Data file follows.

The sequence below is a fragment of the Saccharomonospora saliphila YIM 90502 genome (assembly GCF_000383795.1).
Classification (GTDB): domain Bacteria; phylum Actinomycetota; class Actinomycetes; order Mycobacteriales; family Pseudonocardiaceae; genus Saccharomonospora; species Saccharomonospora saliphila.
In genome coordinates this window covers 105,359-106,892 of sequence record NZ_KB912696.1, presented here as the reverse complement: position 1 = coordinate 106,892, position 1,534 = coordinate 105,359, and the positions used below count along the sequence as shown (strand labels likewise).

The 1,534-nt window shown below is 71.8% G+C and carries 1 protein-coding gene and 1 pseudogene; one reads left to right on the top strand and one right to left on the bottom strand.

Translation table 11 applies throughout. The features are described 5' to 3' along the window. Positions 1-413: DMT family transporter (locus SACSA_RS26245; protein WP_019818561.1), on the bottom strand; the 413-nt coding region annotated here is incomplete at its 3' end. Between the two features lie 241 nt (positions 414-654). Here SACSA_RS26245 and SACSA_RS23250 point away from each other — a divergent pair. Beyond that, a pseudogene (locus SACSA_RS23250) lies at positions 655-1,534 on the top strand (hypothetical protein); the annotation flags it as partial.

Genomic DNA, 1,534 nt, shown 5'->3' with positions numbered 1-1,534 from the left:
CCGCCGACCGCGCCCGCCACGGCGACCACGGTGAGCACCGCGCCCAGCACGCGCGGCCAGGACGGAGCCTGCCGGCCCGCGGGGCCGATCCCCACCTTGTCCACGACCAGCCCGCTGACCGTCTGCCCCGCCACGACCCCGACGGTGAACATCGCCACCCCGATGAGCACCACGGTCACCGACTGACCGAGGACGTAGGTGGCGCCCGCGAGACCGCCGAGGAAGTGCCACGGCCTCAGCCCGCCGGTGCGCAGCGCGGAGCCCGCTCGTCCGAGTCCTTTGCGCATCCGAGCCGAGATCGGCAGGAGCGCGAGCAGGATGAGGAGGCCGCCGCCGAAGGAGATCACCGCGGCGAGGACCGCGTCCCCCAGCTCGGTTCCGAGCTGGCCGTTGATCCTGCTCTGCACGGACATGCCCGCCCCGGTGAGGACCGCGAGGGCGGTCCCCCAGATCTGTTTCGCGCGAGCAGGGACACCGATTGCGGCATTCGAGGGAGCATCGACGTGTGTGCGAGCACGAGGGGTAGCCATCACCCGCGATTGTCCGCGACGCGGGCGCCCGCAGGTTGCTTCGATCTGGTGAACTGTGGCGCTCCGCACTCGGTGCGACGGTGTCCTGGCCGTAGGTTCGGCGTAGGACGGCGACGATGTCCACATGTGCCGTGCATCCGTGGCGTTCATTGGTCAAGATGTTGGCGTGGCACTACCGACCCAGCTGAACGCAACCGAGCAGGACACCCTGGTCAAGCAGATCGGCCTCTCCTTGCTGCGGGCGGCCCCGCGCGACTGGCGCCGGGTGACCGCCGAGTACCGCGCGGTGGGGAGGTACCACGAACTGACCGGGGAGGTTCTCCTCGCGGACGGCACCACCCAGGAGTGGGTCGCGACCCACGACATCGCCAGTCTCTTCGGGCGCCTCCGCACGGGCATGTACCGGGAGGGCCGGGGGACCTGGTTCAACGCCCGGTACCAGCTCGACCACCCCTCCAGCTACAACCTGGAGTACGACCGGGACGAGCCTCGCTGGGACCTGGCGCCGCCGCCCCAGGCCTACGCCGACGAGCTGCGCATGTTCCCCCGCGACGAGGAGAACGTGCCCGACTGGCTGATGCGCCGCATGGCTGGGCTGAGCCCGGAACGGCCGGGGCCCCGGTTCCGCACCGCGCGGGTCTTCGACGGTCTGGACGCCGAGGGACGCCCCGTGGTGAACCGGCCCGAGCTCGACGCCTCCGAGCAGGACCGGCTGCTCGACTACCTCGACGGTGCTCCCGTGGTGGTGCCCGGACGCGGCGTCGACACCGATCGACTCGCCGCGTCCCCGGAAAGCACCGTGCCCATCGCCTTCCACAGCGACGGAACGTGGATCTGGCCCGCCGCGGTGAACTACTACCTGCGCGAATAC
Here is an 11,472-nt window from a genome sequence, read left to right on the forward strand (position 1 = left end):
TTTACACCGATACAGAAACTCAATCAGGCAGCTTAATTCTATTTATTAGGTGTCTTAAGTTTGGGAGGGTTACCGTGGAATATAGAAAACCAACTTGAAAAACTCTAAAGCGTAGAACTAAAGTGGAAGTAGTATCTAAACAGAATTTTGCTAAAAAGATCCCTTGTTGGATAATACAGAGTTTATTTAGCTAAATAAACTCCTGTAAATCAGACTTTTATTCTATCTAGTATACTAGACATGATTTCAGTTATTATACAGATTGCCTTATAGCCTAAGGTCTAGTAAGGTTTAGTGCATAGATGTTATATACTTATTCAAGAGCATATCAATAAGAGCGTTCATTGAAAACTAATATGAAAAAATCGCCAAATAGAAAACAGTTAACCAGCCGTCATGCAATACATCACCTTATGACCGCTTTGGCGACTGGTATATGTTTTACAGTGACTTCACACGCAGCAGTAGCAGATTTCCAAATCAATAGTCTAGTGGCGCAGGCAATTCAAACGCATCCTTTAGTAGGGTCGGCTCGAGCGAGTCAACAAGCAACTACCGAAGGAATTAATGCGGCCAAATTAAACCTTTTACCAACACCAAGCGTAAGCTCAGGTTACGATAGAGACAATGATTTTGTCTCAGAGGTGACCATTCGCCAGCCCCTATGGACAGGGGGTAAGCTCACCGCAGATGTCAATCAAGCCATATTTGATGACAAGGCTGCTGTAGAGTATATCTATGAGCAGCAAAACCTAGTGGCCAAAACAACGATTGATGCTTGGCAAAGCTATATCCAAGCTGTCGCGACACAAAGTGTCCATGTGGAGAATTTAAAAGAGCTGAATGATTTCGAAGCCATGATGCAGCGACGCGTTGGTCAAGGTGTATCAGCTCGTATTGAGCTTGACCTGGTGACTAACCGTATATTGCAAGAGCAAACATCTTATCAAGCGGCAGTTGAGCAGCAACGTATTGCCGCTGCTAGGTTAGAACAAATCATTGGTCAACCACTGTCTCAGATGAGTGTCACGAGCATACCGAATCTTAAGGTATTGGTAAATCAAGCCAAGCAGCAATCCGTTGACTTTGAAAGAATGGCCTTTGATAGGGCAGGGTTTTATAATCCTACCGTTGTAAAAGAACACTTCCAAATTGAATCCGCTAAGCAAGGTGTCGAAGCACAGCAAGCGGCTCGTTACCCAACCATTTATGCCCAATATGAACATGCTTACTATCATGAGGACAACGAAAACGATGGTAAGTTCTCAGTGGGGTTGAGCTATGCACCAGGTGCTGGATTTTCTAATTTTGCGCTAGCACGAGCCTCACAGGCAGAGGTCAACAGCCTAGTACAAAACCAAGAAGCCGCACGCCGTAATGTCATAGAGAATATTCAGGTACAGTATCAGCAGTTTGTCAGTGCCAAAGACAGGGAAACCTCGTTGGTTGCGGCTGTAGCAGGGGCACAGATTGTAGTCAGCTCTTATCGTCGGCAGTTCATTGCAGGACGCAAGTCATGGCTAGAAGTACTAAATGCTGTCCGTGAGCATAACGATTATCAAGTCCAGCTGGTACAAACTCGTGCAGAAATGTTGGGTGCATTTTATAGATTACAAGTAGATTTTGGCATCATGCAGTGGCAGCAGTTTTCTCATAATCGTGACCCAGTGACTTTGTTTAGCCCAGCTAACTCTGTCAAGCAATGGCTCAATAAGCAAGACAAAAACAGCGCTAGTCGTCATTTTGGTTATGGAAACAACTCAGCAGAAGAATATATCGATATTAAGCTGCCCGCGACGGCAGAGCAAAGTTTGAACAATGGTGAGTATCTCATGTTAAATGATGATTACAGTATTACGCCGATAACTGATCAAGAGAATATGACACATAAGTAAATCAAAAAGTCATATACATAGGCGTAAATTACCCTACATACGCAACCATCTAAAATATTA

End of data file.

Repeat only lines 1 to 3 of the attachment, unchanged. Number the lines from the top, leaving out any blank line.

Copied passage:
The sequence below is a fragment of the Saccharomonospora saliphila YIM 90502 genome (assembly GCF_000383795.1).
Classification (GTDB): domain Bacteria; phylum Actinomycetota; class Actinomycetes; order Mycobacteriales; family Pseudonocardiaceae; genus Saccharomonospora; species Saccharomonospora saliphila.
In genome coordinates this window covers 105,359-106,892 of sequence record NZ_KB912696.1, presented here as the reverse complement: position 1 = coordinate 106,892, position 1,534 = coordinate 105,359, and the positions used below count along the sequence as shown (strand labels likewise).